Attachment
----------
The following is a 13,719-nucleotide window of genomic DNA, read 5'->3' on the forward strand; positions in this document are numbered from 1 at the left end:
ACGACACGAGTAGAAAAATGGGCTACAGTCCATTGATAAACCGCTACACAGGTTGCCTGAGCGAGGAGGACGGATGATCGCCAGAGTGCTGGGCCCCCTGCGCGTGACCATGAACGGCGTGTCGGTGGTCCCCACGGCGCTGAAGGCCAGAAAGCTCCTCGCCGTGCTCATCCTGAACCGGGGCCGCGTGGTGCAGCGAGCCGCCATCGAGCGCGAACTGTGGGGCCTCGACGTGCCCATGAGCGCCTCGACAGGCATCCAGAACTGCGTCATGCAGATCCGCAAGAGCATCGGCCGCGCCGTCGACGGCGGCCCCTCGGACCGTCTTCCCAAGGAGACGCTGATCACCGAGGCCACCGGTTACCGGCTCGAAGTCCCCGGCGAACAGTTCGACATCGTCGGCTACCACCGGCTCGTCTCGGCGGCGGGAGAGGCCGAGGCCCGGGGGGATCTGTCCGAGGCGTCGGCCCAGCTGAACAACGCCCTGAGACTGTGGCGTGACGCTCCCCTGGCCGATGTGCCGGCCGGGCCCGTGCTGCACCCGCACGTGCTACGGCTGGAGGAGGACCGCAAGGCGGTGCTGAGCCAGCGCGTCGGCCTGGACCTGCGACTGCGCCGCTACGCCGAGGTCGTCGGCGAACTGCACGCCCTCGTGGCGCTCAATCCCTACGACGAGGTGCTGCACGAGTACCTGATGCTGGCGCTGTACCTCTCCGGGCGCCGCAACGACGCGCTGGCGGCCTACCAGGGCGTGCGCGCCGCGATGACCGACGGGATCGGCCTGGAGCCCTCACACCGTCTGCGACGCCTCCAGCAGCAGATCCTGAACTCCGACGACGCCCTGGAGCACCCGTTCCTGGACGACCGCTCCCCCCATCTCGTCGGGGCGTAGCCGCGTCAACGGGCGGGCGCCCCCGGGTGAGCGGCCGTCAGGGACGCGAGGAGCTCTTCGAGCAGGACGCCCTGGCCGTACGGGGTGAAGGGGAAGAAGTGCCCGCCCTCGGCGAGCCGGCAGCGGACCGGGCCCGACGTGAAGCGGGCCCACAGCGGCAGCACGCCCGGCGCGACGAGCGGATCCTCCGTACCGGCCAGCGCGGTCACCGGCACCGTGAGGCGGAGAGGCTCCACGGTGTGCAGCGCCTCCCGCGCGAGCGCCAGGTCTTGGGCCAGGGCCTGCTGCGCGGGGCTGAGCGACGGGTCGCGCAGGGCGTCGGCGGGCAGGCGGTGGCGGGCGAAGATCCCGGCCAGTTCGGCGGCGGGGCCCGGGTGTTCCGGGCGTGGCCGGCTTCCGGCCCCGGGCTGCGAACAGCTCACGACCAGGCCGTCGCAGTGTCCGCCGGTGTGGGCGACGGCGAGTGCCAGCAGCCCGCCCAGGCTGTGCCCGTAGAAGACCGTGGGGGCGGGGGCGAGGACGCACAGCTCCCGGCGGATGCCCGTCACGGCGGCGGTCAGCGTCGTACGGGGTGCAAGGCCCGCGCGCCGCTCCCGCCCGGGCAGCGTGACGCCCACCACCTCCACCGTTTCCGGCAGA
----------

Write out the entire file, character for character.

The following is a 13,719-nucleotide window of genomic DNA, read 5'->3' on the forward strand; positions in this document are numbered from 1 at the left end:
ACGACACGAGTAGAAAAATGGGCTACAGTCCATTGATAAACCGCTACACAGGTTGCCTGAGCGAGGAGGACGGATGATCGCCAGAGTGCTGGGCCCCCTGCGCGTGACCATGAACGGCGTGTCGGTGGTCCCCACGGCGCTGAAGGCCAGAAAGCTCCTCGCCGTGCTCATCCTGAACCGGGGCCGCGTGGTGCAGCGAGCCGCCATCGAGCGCGAACTGTGGGGCCTCGACGTGCCCATGAGCGCCTCGACAGGCATCCAGAACTGCGTCATGCAGATCCGCAAGAGCATCGGCCGCGCCGTCGACGGCGGCCCCTCGGACCGTCTTCCCAAGGAGACGCTGATCACCGAGGCCACCGGTTACCGGCTCGAAGTCCCCGGCGAACAGTTCGACATCGTCGGCTACCACCGGCTCGTCTCGGCGGCGGGAGAGGCCGAGGCCCGGGGGGATCTGTCCGAGGCGTCGGCCCAGCTGAACAACGCCCTGAGACTGTGGCGTGACGCTCCCCTGGCCGATGTGCCGGCCGGGCCCGTGCTGCACCCGCACGTGCTACGGCTGGAGGAGGACCGCAAGGCGGTGCTGAGCCAGCGCGTCGGCCTGGACCTGCGACTGCGCCGCTACGCCGAGGTCGTCGGCGAACTGCACGCCCTCGTGGCGCTCAATCCCTACGACGAGGTGCTGCACGAGTACCTGATGCTGGCGCTGTACCTCTCCGGGCGCCGCAACGACGCGCTGGCGGCCTACCAGGGCGTGCGCGCCGCGATGACCGACGGGATCGGCCTGGAGCCCTCACACCGTCTGCGACGCCTCCAGCAGCAGATCCTGAACTCCGACGACGCCCTGGAGCACCCGTTCCTGGACGACCGCTCCCCCCATCTCGTCGGGGCGTAGCCGCGTCAACGGGCGGGCGCCCCCGGGTGAGCGGCCGTCAGGGACGCGAGGAGCTCTTCGAGCAGGACGCCCTGGCCGTACGGGGTGAAGGGGAAGAAGTGCCCGCCCTCGGCGAGCCGGCAGCGGACCGGGCCCGACGTGAAGCGGGCCCACAGCGGCAGCACGCCCGGCGCGACGAGCGGATCCTCCGTACCGGCCAGCGCGGTCACCGGCACCGTGAGGCGGAGAGGCTCCACGGTGTGCAGCGCCTCCCGCGCGAGCGCCAGGTCTTGGGCCAGGGCCTGCTGCGCGGGGCTGAGCGACGGGTCGCGCAGGGCGTCGGCGGGCAGGCGGTGGCGGGCGAAGATCCCGGCCAGTTCGGCGGCGGGGCCCGGGTGTTCCGGGCGTGGCCGGCTTCCGGCCCCGGGCTGCGAACAGCTCACGACCAGGCCGTCGCAGTGTCCGCCGGTGTGGGCGACGGCGAGTGCCAGCAGCCCGCCCAGGCTGTGCCCGTAGAAGACCGTGGGGGCGGGGGCGAGGACGCACAGCTCCCGGCGGATGCCCGTCACGGCGGCGGTCAGCGTCGTACGGGGTGCAAGGCCCGCGCGCCGCTCCCGCCCGGGCAGCGTGACGCCCACCACCTCCACCGTTTCCGGCAGA